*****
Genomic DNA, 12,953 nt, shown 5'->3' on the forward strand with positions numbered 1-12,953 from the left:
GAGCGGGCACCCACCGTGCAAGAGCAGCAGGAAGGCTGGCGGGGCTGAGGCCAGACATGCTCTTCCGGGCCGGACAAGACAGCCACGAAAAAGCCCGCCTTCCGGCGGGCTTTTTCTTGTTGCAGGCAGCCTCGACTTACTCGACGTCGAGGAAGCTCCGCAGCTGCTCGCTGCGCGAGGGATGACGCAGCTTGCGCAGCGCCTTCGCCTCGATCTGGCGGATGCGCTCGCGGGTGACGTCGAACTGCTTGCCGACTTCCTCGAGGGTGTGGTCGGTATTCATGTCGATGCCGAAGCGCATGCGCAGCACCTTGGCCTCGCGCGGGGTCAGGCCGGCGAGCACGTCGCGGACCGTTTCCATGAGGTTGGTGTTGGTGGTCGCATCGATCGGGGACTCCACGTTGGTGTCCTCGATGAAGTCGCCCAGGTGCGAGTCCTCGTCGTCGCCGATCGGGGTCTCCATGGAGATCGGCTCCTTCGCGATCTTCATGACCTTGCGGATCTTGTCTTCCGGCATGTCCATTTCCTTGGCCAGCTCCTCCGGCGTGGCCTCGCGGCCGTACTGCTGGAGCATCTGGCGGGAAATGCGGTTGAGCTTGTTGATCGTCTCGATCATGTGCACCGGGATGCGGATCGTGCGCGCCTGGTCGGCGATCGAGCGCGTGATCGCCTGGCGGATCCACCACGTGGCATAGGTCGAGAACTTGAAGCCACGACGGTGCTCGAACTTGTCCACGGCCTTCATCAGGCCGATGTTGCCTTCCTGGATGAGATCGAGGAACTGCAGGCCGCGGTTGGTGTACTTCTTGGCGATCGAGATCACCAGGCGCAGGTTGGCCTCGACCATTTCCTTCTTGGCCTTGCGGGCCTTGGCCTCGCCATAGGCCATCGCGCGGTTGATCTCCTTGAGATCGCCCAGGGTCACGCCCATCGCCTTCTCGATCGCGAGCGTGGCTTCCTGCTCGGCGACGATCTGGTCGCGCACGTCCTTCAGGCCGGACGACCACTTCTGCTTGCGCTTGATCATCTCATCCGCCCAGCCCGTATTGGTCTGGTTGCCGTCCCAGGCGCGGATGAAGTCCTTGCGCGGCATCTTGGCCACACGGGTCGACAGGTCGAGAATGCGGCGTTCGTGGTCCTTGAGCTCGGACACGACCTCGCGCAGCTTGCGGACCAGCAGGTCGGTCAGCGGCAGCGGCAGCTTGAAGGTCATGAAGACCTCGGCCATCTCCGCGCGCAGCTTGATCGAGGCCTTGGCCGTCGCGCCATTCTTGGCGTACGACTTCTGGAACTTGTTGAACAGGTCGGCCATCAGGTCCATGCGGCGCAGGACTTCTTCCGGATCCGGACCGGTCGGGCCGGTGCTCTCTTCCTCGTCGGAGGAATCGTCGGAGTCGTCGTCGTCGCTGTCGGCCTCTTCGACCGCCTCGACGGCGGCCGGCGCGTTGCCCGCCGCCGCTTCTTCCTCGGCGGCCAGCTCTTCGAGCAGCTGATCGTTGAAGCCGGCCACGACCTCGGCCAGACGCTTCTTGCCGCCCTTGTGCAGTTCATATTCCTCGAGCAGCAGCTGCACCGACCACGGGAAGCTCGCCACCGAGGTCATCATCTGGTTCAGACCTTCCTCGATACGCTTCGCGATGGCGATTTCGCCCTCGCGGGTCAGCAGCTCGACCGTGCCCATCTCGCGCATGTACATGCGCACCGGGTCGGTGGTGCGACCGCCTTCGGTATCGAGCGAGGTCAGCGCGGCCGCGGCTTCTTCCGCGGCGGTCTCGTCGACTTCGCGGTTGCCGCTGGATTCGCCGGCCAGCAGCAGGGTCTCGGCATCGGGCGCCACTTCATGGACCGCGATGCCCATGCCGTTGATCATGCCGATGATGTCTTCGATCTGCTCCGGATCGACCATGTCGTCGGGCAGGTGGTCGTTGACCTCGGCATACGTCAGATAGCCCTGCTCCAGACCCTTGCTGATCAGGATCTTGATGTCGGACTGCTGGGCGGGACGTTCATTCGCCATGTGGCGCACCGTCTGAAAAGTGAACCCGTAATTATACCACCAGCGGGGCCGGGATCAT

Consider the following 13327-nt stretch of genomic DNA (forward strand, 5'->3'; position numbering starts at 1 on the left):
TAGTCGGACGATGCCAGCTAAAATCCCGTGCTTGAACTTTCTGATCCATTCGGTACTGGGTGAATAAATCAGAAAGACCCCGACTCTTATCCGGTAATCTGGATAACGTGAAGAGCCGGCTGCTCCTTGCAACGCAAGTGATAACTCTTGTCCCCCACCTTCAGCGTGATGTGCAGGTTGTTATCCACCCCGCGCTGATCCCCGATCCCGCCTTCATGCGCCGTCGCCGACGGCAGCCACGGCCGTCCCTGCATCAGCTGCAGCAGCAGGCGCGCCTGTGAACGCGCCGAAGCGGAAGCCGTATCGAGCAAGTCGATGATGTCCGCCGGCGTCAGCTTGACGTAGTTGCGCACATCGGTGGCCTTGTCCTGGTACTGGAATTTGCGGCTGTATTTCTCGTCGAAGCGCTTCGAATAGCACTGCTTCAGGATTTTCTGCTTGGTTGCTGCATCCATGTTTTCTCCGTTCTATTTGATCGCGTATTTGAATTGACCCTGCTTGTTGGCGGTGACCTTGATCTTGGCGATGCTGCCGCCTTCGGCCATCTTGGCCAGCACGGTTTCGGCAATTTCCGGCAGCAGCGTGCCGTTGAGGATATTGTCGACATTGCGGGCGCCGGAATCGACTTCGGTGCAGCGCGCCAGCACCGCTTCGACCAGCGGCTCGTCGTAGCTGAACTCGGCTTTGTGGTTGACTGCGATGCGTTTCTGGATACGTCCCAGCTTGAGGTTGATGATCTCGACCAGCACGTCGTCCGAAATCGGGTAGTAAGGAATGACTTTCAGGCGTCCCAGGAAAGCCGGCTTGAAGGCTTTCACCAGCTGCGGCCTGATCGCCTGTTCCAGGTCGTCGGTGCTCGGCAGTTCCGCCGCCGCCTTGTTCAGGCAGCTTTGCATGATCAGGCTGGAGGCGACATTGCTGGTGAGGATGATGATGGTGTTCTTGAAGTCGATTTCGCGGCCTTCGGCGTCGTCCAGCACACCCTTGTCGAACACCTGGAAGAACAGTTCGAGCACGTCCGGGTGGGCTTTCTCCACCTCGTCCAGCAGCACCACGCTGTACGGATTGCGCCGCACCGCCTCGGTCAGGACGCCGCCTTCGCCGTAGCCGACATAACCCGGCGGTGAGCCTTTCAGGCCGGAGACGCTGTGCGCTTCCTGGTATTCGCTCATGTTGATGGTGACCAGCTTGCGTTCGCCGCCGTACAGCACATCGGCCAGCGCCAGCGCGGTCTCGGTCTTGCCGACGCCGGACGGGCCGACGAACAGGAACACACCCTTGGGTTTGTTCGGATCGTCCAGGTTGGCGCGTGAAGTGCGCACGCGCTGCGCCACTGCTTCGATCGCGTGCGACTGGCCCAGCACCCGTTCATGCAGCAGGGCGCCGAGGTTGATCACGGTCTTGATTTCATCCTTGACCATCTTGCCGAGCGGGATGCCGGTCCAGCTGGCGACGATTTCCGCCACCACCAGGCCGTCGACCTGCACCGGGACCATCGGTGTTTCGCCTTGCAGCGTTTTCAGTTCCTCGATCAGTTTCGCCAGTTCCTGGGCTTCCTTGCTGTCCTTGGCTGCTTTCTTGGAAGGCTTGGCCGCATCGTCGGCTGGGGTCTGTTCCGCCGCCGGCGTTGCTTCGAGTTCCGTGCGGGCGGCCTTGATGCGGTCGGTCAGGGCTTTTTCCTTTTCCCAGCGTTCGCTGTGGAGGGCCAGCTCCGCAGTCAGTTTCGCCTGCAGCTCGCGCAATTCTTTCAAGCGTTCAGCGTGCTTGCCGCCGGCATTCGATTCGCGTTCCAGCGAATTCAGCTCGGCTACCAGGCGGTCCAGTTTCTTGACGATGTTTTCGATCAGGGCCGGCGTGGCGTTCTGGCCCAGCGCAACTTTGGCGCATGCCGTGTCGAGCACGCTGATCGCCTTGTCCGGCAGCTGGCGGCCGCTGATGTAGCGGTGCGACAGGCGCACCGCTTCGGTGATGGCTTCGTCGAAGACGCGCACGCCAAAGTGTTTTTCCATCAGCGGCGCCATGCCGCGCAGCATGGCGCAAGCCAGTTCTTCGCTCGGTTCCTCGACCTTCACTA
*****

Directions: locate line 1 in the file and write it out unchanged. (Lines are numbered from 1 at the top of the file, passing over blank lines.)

Genomic DNA, 12,953 nt, shown 5'->3' on the forward strand with positions numbered 1-12,953 from the left: